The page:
The One About Nebraska

I am not in a funk.

I am not in a funk.

I am not in a funk.

 

I might be in a funk. I also said that word too much and now it looks/sounds really odd to me so I won’t say it again.

You ever find yourself lost in a sea of bad news and it’s just one thing after the other and even though you remind yourself that you should feel grateful because most of these events haven’t directly affected you, you end just feeling even crappier because who are you to feel bad when you still have a dry house or loved ones alive and YEAH I’M IN A FUNK.

I said it again.

It’s Monday, I’m kinda sick (and whiny) and the images of the shootings in New Zealand and also the flooding in Nebraska are filling my newsfeed and it’s heavy. I should step away, but instead I usually dig deeper. I look for the personal stories and I don’t stop until I know all of the sad details.

Have you met Craig and Ollie? They live near Columbus, Nebraska and last Thursday they had only a few hours to choose what to take with them in a couple of bags, and then evacuate their home on a rescue boat.

Craig said all he was thinking about at the moment Julie took the picture was to hold on tightly to their 16-year-old dear dog, who is blind and deaf. –Lincoln Journal Star.

What do you take with you if a police officer knocks on your door and says you have thirty minutes to evacuate and there’s a chance anything left behind might be destroyed forever? What makes the cut? What doesn’t?

Or even worse, what if that knock never happens because you’re at work when it’s time to evacuate, so instead you’re told you don’t even get the option to choose. You don’t get to go home because the streets can’t be driven on anymore. I’ve read this happened to several people in Nebraska, so many pets were forced to be left behind (hopefully in two-story homes) and not tied up outside.

I’ve seen barns full of animals standing in freezing water, some for several days now, that can’t get to safety until the currents go down.

I’ve also seen countless videos of people doing whatever they can to save these huge animals. Hay is being dropped to cattle, donkeys and ponies are being carted away on airboats, people are wading through icy waters at whatever costs to check on the animals they couldn’t get to before their land turned into a raging river.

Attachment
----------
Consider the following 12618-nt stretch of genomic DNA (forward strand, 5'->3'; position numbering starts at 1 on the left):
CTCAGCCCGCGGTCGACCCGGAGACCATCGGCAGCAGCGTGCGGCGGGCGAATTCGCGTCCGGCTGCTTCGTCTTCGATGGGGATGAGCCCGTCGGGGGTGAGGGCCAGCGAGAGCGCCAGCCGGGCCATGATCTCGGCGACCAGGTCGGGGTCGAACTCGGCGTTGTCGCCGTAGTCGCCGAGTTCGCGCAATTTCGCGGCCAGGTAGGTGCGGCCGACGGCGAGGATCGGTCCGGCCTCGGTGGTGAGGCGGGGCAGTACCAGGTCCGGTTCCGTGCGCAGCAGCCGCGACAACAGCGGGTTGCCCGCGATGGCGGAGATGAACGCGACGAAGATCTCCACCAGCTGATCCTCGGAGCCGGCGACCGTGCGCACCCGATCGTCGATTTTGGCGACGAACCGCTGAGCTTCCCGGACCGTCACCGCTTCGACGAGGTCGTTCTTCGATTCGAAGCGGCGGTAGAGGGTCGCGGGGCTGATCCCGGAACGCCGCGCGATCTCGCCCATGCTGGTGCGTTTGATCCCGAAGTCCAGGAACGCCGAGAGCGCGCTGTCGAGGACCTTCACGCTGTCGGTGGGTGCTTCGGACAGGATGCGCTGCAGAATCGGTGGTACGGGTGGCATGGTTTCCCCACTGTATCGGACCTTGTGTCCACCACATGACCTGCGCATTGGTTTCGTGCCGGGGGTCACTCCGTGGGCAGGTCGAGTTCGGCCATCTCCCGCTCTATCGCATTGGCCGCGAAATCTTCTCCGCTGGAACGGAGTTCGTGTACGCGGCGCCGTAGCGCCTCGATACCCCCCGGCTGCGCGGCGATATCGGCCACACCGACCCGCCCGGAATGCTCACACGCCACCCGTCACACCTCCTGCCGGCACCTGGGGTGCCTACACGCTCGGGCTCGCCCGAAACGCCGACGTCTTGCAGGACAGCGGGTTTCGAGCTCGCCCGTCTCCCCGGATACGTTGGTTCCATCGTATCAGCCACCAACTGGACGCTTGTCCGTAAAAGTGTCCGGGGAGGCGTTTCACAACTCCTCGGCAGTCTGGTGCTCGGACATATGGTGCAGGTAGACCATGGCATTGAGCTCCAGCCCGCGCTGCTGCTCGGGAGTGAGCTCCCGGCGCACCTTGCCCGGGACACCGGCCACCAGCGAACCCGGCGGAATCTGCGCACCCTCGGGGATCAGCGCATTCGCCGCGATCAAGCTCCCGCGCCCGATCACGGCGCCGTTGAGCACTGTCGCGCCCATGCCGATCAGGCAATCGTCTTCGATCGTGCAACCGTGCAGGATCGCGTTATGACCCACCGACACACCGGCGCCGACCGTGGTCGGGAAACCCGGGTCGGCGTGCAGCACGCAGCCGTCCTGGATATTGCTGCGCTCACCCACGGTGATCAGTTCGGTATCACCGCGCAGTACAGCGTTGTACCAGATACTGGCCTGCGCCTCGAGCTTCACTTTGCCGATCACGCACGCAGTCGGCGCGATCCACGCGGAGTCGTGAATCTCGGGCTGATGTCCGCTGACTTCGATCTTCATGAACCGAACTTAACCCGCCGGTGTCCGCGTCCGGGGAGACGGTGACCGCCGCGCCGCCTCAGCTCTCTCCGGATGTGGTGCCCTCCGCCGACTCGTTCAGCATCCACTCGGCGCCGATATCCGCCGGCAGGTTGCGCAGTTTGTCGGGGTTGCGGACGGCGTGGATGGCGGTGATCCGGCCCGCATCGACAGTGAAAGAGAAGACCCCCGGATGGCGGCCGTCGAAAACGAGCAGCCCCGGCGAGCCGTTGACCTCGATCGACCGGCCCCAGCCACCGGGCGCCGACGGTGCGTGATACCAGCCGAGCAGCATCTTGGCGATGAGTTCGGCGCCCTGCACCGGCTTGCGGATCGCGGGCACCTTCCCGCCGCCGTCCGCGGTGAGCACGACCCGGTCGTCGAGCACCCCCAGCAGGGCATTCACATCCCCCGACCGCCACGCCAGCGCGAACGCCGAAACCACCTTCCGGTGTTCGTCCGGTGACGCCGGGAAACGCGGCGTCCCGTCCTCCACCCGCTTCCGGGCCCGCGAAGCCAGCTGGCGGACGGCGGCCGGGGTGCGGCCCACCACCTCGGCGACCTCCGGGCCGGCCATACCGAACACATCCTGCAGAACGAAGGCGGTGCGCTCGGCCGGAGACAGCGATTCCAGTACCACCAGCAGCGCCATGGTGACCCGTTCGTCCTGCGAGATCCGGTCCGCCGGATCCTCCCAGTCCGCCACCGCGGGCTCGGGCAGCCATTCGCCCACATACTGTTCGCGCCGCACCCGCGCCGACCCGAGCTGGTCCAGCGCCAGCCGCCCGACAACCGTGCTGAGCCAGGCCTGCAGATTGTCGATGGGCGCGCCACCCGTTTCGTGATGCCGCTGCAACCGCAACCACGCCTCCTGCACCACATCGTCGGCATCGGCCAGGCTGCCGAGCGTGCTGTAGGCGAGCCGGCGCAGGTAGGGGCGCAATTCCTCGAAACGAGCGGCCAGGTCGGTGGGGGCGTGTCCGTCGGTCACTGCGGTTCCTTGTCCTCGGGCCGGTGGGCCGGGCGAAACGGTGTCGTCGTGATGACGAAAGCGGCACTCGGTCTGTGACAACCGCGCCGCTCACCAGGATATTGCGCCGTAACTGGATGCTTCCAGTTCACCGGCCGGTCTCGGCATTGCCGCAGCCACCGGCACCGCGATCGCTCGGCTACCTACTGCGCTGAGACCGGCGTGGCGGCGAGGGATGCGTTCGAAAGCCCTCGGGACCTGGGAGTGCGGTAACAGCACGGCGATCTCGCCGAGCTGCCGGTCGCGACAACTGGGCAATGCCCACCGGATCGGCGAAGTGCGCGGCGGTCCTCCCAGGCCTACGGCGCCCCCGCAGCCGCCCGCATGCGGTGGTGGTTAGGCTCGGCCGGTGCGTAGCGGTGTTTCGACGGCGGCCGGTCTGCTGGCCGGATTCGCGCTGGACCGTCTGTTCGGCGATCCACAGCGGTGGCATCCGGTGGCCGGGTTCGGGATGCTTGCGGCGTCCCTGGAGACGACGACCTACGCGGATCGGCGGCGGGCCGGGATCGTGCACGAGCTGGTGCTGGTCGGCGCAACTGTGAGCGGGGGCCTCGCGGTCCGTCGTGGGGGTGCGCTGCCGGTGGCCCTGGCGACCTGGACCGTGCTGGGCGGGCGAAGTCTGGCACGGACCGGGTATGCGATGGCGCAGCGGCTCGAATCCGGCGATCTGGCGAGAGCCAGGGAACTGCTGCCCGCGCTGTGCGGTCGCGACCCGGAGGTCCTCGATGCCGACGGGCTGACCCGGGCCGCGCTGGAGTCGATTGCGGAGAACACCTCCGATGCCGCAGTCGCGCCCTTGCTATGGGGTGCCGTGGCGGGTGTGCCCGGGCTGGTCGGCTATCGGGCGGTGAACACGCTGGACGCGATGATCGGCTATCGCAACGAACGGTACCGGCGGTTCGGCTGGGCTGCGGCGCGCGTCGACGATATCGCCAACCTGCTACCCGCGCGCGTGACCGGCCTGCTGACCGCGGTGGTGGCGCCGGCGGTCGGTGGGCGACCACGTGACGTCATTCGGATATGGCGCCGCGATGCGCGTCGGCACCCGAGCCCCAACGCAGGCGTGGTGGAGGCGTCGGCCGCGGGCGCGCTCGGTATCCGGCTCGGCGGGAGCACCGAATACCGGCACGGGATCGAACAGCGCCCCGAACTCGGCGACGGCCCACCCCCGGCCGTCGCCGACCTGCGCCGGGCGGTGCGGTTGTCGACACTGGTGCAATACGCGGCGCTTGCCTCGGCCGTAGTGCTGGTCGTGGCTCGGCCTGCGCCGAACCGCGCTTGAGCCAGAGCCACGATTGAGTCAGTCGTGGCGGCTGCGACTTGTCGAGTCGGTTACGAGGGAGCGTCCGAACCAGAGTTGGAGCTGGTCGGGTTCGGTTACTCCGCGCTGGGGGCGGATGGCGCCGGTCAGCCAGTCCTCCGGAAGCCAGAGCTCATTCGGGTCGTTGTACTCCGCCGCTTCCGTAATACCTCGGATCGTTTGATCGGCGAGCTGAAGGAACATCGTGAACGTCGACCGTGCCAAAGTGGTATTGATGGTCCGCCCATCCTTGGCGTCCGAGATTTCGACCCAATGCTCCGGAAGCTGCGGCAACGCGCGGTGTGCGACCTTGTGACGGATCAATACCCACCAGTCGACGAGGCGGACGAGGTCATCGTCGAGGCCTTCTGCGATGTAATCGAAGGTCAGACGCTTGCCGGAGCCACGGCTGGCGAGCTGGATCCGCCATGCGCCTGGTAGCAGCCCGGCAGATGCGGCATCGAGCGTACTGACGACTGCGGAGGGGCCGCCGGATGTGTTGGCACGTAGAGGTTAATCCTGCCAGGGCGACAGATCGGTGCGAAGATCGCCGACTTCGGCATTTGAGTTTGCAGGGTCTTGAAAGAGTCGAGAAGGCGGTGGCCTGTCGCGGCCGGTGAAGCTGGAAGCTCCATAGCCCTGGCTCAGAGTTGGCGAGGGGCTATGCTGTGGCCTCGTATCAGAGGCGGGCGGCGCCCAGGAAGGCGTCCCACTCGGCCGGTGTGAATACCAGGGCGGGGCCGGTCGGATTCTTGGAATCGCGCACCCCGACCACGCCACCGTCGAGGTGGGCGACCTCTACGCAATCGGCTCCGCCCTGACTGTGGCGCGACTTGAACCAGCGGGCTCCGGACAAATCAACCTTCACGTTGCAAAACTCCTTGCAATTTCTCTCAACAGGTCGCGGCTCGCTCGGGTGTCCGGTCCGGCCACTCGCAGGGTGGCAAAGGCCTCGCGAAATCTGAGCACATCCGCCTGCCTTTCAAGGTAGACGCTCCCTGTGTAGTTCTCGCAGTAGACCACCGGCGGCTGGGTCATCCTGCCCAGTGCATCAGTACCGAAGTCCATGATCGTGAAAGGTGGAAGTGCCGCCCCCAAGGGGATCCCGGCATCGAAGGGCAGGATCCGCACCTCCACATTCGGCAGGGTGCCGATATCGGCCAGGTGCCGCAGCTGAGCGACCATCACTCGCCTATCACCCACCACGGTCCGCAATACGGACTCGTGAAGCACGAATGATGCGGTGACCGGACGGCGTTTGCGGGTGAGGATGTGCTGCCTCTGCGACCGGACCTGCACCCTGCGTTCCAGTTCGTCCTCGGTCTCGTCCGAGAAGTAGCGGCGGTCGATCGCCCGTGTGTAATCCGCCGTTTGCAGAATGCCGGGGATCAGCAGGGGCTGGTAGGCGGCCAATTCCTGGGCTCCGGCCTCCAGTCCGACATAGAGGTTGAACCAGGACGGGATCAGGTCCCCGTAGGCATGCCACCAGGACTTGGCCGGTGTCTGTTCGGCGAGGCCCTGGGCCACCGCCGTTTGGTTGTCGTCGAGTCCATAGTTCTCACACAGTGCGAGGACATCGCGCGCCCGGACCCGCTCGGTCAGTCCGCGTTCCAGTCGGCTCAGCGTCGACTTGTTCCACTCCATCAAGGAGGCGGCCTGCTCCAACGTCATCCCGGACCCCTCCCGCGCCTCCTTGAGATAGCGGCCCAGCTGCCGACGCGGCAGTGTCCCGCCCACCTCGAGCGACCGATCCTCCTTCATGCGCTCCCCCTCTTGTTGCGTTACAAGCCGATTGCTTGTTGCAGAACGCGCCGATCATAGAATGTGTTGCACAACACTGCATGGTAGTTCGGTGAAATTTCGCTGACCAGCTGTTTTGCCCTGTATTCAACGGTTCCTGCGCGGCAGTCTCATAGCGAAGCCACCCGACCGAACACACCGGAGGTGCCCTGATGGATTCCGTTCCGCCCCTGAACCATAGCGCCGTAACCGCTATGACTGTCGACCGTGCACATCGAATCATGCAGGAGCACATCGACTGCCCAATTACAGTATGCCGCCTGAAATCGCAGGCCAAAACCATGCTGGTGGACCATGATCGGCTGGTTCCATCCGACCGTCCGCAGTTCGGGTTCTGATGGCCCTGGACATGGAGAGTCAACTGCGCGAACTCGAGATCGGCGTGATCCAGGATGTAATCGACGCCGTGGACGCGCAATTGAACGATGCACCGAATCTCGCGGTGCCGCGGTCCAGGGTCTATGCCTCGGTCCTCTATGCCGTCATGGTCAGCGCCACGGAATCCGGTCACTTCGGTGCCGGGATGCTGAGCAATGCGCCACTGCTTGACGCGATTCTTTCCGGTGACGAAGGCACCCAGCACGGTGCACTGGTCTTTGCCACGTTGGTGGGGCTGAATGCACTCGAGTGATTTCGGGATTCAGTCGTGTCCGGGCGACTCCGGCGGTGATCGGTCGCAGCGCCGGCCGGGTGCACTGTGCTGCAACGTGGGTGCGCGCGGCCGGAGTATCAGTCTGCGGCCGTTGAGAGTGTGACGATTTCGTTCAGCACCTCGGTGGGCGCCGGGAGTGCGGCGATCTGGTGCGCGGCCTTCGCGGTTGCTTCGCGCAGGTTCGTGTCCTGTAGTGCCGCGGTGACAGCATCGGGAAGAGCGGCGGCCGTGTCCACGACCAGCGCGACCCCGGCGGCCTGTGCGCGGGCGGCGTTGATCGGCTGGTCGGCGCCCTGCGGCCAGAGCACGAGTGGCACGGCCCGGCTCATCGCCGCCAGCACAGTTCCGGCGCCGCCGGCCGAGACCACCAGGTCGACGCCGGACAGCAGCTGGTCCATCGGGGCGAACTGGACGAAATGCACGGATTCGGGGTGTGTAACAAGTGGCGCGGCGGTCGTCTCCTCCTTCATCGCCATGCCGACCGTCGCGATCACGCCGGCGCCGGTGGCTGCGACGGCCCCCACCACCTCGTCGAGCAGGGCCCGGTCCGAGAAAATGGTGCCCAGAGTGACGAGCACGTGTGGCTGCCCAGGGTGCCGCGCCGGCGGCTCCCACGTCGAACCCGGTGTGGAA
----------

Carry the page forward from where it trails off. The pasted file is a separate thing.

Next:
There’s posts all over Facebook right of people offering up their trailers, their air boats, their dry barns and land, anything they have that can help someone who might need it right now. Because these people know that dwelling about a problem doesn’t help much.

(Hi, I’ve done a lot of dwellling this weekend.)

However, in the four hours it’s taken me to write this short post (moping is very time consuming) I’m ready to get up and do something useful. They always say to “use your resources.” I’m not sure who “they” is exactly, but I’m going to take “their” word on it.

My resources include this blog, a few social channels and …. T-SHIRTS! You guessed it. The screen printing company I use is actually in Norfolk, Nebraska. Norfolk, the town where I grew up, was one that had to be partially evacuated last Thursday when things got bad. My screen printers have offered to partner with me and give a discounted price on shirts so I can send more relief money. Click here to purchase a shirt where $10 from every tee will be sent back to those who need it most at this time.

And I’m happy to report that Craig and Ollie are safe with relatives and their home wasn’t a “total loss,” as they feared.

“He’s the best damn dog I ever had,” Craig said. “He’s sitting here on the seat next to me and just snoozing away. He’s been through a lot.”

To donate to Lusco Farms, click here. I used their image above of the animals huddled together in a barn. From what I’ve read, they saved all of them 🙂

 

 

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